Top 3 On-Demand Mobility Stories in Europe - 24 Jan 2019

by David Abrahams on 24 Jan 2019

This week's top 3 stories: the European Parliament opposes insurance for e-bikes, Spanish politicians struggle to find new rules for ride hailing, and Uber chalk up a win in court in Brussels.

1. European Parliament Committee opposes insurance requirement for e-bikes

The European Parliament's Internal Market Committee has rejected the European Commission's proposals to include e-bikes within the scope of the Motor Vehicle Insurance Directive. The Commission's proposal would have required e-bike riders to have third-party liability insurance akin to that of car drivers. While the Parliamentary Committee has clearly seen sense on the issue, this is not the end of the process. The EU legislative procedure means that the text of the Directive, including whether to include the e-bikes insurance requirement, will be subject to negotiations between the Parliament, the Commission and the governments of the Member States before it is finalised.

2. Taxi drivers step-up protests in Spain as authorities struggle with regulations

Taxi drivers have once again engaged in protests in both Barcelona and Madrid over the last week as Spain's regional and city authorities continue to struggle with the vexed question of how to regulate ride hailing. Catalonia's Government is in the process of drafting new rules regulating ride hailing services. The Government has suggested obliging ride hailing drivers to return to a designated point in between journeys, and for trips taken by ride hailing vehicles to be booked at least 15 minutes in advance. However taxi drivers have protested this last suggestion, arguing that the minimum wait between booking and journey should be 24 hours. Meanwhile in Madrid, the regional and city authorities have established a joint commission to try to hammer out a shared position on ride hailing regulations.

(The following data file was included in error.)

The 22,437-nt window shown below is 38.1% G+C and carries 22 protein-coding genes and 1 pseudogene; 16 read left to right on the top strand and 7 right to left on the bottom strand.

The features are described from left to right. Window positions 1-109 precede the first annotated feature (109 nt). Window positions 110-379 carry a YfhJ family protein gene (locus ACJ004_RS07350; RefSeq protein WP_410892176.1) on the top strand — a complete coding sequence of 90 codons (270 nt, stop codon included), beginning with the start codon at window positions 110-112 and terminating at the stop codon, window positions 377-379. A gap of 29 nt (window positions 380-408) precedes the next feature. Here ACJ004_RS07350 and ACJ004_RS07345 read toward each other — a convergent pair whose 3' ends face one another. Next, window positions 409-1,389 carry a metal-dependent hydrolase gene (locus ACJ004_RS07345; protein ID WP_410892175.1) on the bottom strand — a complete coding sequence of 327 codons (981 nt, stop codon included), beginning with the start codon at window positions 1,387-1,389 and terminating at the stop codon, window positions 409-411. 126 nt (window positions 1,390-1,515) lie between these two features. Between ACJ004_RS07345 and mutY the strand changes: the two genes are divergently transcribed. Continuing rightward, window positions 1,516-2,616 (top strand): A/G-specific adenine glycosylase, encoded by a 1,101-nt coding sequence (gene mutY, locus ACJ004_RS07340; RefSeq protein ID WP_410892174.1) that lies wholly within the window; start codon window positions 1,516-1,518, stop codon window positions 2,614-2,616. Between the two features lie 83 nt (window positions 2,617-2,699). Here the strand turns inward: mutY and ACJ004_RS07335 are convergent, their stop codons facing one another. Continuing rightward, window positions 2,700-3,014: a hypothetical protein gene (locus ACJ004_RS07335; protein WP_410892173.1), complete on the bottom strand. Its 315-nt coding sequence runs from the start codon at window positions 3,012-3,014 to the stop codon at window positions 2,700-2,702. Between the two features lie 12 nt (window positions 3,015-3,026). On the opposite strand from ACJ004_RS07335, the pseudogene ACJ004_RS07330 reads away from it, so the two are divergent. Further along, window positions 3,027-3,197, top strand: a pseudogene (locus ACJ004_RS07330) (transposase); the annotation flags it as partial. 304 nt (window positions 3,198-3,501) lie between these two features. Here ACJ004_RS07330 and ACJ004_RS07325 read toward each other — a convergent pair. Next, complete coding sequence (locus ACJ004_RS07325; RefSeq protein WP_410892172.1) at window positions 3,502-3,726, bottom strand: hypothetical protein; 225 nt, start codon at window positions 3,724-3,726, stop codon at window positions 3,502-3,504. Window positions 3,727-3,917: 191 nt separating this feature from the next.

3. Uber wins court case in Brussels on employment status  

Following on from the news from two week's ago of Uber's loss in a Brussels court case, this week the city's Tribunal of Commerce ruled that Uber drivers are not to be considered employees of the company and are not therefore liable to receive holiday or sickness pay. The ruling followed a suit lodged by taxi drivers against UberX.


This is a weekly note covering the top three developments in the regulation of on-demand transport in Europe. It covers taxis, ride-sharing, car sharing, carpooling, bikes, e-bikes, scooters, shared mopeds and anything else that's relevant to the sector. If you'd like to receive this direct to your inbox then please enter your email address below:

Topics: Transport, Sharing economy, Sharing and on-demand transport, Top 3 Mobility Stories This Week, Mobility

David Abrahams

Written by David Abrahams

David’s is an experienced public affairs practitioner with a background in competition regulation and a particular focus on technology, mobility, telecoms and internet infrastructure. He leads Inline's mobility practice.

Get the latest updates from our blog

Related Articles

On 7 November 2022, the European Commission published a proposal for a Regulation on data collection and ... Read more

As the European Union seeks to achieve zero-emission road transport in cities, we explore what proposals on ... Read more

Covid-19 and its associated lockdowns have seen major cities across the world grind to a halt. Almost ... Read more

The COVID-19 pandemic will have a lasting impact on mobility, from local transportation choices to the ... Read more